Amid tight mayoralty race in Metro Manila, jittery bets await poll outcome
MANILA, Philippines — Metro Manila is home to some of the tightest and closely monitored mayoralty race in the country partly due to a mixture of family legacy and long-standing rivalries.
Unlike an elective position in the national level, the winner in the city mayoralty race can be known within a few hours after voting in polling precincts has been closed.
Until final results are out, mayoral candidates as well as their respective supporters go through a roller coaster of emotions and would almost always be restless and on their toes.
While Makati has several aspiring mayors, two names stood out from the lot — siblings Abby and Junjun Binay.
In April, merely weeks before Election Day, Abby and Jujun had a verbal tussle during an election forum held inside San Ildefonso Parish.
Both Abby and Junjun were confident about clinching the city’s top seat.
Abby said she is not feeling any pressure about the results of the mayoralty race, citing pre-election surveys showing her lead over her opponents.
“Even the fake surveys said I would win,” Abby said in jest during her campaign rally.
Similarly, Junjun said he will win as residents of areas he visited assured him of their votes.
“Of all the places I went to here in Makati, all the people told me one thing: They would vote for me,” Junjun said in his own campaign rally.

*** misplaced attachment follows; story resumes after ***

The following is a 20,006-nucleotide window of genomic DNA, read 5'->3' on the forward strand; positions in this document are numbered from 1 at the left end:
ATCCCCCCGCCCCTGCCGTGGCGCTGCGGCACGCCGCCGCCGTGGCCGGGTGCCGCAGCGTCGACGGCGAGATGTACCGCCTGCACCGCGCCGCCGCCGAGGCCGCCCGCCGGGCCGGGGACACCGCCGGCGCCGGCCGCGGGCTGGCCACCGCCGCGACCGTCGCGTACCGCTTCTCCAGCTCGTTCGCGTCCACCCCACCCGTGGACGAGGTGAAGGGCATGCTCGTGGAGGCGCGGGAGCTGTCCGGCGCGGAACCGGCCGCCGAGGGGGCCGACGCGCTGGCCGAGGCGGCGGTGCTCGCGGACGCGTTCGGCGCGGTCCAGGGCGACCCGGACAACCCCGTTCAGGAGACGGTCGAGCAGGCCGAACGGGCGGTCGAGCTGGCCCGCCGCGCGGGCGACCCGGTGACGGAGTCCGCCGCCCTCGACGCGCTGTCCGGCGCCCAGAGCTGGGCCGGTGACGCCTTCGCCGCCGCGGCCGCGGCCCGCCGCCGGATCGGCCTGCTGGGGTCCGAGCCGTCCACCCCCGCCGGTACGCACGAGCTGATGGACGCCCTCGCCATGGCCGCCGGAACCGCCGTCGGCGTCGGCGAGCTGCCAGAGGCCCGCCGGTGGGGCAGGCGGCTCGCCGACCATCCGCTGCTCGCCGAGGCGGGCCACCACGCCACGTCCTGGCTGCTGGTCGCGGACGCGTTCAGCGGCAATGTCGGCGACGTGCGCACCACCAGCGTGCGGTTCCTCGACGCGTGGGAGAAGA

San Juan City
San Juan was also a stage for a neck-and-neck fight for the mayoral post in entire Metro Manila – incumbent Vice Mayor Janella Estrada was slugging it out against former Vice Mayor Francis Zamora.
In an interview after voting at Xavier School on Monday morning, Zamora said he stayed up all Sunday night to monitor any “unusual” activities in the city’s villages.
“Patuloy kaming magbabantay. Kaya ako bumoto nang maaga para makapagbantay na rin throughout the day and make sure na maging malinis at patas ang halalang ito,” Zamora said.
Estrada, meanwhile, who is seeking to continue her family’s five-decade legacy in the city, said she is feeling pressured but confident of her win.
“As of now, I can see that I’m ahead for coming elections. The people see who’s really deserving,” Estrada said during her campaign rally last May 5.
In the nation’s capital city, it was a three-corner fight for the local chief executive post: two octogenarians – incumbent Mayor Joseph Estrada and former Mayor Alfredo Lim, and 44-year-old former Vice Mayor Isko Moreno.
Lim, who is running under President Rodrigo Duterte’s PDP-Laban, sought for a clean election outcome after voting in Tondo.
Moreno, meanwhile, said he remains tense until results have been declared final.
“Ever since, lagi akong kinakabahan, laging may kaba sa dibdib, dinadaga pa rin tayo kahit papaano, kahit na been there done that kasi this is democracy eh,” Moreno said after he voted at the Manuel L. Quezon Elementary School in Tondo.
The Eusebio clan has been at the helm of Pasig City since 1992, with incumbent Mayor Robert “Bobby” Eusebio seeking reelection.
But 29-year-old neophyte Victor Ma. “Vico” Sotto ran in a bid to end the Eusebio clan’s domination in the city.
“Let’s treat Pasigueños not just as beneficiaries, but as partners. If we treat our citizens as partners in governance, the services that we give to them will be more responsive, and will become better,” Sotto earlier said.
This challenge was welcomed by Eusebio as soon as he filed his certificate for candidacy (COC) for reelection, and noted that that’s how democracy works.
“I believe the people of Pasig are really clamoring for change. I am ready to be that face of change,” Eusebio told INQUIRER.net after filing his COC.
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